Rather than resize a large master to every conceivable size, try to make do with two or three fixed sizes and optimize those by hand. Get rid of any unnecessary anti-aliasing on vertical and horizontal strokes. This will make the logo look crisper and reduce file size slightly.
For very small type sizes, don’t use anti-aliasing at all, use a font optimized for screen display like MINI7 or Sevenet.
Why use a logo?
Whether it belongs to a company or product, a logo personifies and identifies that firm or brand. Remember, face value...
Just in the way it is written, a logo can express how reliable a company is, how forward thinking it is, its pedigree, whether it is small and friendly or big and anonymous. Looking small and anonymous doesn't work! Big and friendly would be great!
The process of creating a good logo takes a fair amount of skill and awareness of visual communication. Remember that what communicates quality and solidity to you might garner a different reaction from other people who have a closer, or more distant, relationship with the company. It is essential that you don't keep your head in the sand when designing logos, get other people's opinions and reactions - communication is a two-way thing. Obviously, the client has to be comfortable with it, but so too has the potential clientèle.
Many of the logos that were designed have been subjected to consumer research. It's amazing what can be thrown up in focus groups; the process becomes quite an eye-opener about popular tastes. Let's just say that it is better to use such research to confirm the success of a design or to narrow down optional concepts than to allow it to force a direction or stifle creativity.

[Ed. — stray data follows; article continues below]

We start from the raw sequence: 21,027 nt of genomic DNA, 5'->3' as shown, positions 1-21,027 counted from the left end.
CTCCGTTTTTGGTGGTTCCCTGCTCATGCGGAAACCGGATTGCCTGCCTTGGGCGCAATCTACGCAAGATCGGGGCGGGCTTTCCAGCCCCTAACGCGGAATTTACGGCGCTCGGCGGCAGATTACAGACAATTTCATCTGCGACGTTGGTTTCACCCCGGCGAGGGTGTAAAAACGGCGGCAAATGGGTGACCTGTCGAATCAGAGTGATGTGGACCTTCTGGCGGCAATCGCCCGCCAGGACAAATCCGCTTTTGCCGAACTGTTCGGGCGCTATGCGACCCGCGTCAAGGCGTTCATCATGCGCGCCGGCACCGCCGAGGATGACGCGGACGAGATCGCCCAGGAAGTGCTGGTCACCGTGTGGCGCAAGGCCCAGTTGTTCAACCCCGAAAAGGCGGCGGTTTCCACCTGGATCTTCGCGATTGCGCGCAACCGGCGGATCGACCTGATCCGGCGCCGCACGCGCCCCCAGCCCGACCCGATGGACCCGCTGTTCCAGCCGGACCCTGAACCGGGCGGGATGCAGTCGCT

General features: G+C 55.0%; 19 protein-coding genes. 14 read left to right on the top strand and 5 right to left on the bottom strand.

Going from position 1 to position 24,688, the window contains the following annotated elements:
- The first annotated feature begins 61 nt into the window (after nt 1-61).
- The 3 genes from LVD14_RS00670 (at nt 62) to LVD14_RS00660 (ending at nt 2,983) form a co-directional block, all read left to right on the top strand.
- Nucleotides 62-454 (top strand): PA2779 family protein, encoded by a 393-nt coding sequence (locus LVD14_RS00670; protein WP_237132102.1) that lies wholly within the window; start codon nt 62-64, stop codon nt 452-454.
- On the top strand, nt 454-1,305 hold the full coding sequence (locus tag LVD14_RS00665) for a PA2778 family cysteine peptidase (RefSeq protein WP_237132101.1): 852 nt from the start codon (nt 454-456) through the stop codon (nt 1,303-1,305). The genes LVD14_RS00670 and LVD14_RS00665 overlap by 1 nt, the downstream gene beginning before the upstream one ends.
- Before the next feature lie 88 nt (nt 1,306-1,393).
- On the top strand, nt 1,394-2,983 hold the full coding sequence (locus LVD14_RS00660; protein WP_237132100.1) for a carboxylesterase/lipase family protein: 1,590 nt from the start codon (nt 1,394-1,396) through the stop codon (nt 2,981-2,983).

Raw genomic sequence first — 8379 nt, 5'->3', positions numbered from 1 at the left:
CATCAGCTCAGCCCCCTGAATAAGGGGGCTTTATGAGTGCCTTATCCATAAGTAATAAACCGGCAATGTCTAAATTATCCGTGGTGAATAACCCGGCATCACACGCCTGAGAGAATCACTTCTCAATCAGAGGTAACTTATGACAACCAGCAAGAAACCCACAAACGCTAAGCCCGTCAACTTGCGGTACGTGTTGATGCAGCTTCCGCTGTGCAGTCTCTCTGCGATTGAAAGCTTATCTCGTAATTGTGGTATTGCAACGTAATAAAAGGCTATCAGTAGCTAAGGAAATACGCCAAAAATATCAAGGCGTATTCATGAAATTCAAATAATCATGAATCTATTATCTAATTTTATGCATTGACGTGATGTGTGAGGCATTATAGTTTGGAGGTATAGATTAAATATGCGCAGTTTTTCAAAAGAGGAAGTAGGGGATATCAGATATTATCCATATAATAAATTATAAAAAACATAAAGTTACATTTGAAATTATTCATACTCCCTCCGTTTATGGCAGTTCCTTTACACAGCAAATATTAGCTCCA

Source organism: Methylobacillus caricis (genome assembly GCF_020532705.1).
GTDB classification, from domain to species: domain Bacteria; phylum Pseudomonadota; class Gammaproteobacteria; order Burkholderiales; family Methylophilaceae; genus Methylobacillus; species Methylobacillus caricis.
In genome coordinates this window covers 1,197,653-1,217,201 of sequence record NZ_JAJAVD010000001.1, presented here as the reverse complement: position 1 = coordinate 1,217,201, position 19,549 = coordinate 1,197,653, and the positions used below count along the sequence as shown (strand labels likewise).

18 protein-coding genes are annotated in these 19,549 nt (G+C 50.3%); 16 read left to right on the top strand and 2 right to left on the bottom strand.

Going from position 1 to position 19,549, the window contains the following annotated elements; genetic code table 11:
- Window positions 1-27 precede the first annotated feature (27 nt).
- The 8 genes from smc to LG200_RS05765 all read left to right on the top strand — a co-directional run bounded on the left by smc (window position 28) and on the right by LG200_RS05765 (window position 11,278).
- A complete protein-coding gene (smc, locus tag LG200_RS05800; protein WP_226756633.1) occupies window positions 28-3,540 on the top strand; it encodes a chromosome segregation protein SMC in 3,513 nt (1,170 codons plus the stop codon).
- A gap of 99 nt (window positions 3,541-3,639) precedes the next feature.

See the package in the old United Parcel Services logo...?
Has the design of the new logo of UPS been 'inspired' by Apple Computers?
Most of my designs start out on a piece of paper. It is important to arrive at a concept without being lead down a particular path by the tools. A computer can become a barrier to creativity and will force you to think in a way that is 'in the groove' of the software you are using. You should have an idea in mind before sitting down at the screen and then use the computer to implement that idea, not generate it.
When it come to drawing up a logo, it is better to use a vector graphics program.
The Logo Style
The first thing you have to consider is the typeface. If you don't have the skills to create your own typeface from scratch, then you can start with an existing one. The choice of typeface is very important because the basic letterform establishes the overall character of the logo.